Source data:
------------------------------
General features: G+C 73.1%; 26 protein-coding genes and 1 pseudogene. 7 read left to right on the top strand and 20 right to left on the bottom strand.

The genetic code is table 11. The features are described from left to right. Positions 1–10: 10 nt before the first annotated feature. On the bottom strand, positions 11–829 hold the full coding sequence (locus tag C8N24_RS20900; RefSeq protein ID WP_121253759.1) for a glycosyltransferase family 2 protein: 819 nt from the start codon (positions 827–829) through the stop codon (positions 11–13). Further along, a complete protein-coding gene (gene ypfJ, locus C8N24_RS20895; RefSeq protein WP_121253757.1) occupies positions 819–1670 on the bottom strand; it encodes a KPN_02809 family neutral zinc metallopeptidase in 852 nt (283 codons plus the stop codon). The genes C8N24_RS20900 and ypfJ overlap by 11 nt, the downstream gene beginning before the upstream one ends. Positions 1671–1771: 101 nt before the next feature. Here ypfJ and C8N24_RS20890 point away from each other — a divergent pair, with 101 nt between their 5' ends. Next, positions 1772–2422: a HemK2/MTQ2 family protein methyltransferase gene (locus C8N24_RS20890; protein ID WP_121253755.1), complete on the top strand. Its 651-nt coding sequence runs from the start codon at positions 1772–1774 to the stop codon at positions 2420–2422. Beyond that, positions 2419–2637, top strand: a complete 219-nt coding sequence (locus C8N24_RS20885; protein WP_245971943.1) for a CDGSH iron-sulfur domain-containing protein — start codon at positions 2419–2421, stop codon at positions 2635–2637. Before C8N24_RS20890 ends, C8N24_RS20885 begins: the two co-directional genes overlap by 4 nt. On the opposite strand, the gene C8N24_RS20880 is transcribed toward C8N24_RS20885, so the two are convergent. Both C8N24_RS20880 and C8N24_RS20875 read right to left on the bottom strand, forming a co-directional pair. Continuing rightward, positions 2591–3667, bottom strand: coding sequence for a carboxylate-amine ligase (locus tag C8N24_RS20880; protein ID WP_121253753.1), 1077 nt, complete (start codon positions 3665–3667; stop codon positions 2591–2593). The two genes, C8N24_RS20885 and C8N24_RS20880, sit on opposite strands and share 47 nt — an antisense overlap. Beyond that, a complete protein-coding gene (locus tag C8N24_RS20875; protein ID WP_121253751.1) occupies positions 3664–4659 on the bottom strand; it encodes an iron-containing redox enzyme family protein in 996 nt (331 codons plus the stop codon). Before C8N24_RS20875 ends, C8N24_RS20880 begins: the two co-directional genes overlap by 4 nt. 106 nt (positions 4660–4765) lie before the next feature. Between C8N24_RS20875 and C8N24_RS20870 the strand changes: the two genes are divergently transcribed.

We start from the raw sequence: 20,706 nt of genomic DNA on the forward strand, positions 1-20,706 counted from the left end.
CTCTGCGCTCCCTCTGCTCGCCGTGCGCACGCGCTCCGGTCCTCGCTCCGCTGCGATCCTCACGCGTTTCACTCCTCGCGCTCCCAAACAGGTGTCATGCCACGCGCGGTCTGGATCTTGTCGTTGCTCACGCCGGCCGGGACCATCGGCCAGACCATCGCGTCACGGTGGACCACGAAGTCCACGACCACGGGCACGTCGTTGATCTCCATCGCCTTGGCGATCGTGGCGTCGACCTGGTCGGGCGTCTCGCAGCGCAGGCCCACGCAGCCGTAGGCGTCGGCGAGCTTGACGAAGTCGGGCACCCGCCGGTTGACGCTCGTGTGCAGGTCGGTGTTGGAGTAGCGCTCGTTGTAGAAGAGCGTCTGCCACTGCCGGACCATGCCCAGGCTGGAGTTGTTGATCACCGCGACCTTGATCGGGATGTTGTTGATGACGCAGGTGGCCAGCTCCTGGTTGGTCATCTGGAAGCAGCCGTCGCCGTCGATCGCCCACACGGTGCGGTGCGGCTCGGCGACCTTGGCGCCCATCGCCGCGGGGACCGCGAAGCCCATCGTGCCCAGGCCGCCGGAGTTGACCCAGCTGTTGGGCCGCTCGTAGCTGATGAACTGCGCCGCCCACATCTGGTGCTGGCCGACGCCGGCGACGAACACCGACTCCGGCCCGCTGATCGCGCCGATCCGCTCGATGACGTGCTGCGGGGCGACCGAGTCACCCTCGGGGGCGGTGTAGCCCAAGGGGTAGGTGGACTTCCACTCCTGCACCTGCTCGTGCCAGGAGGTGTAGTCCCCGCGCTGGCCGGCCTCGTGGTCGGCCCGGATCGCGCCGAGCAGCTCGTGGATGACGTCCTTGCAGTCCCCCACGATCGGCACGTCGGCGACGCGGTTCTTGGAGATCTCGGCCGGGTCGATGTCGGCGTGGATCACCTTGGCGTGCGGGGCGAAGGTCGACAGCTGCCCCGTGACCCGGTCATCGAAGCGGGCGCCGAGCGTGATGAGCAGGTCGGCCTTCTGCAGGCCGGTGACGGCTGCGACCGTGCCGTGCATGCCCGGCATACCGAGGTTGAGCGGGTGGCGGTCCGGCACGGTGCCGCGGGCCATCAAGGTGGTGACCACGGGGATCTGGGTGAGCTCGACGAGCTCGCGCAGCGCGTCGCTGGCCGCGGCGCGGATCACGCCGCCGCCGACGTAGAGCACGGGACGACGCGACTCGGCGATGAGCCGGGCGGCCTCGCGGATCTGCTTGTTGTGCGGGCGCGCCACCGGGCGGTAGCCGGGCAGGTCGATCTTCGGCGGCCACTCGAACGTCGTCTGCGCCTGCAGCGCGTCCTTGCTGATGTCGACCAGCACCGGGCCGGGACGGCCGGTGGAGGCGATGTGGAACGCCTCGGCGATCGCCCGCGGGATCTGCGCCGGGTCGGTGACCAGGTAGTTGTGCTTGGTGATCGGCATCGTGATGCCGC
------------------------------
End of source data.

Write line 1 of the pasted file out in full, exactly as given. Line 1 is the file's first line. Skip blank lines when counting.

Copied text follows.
General features: G+C 73.1%; 26 protein-coding genes and 1 pseudogene. 7 read left to right on the top strand and 20 right to left on the bottom strand.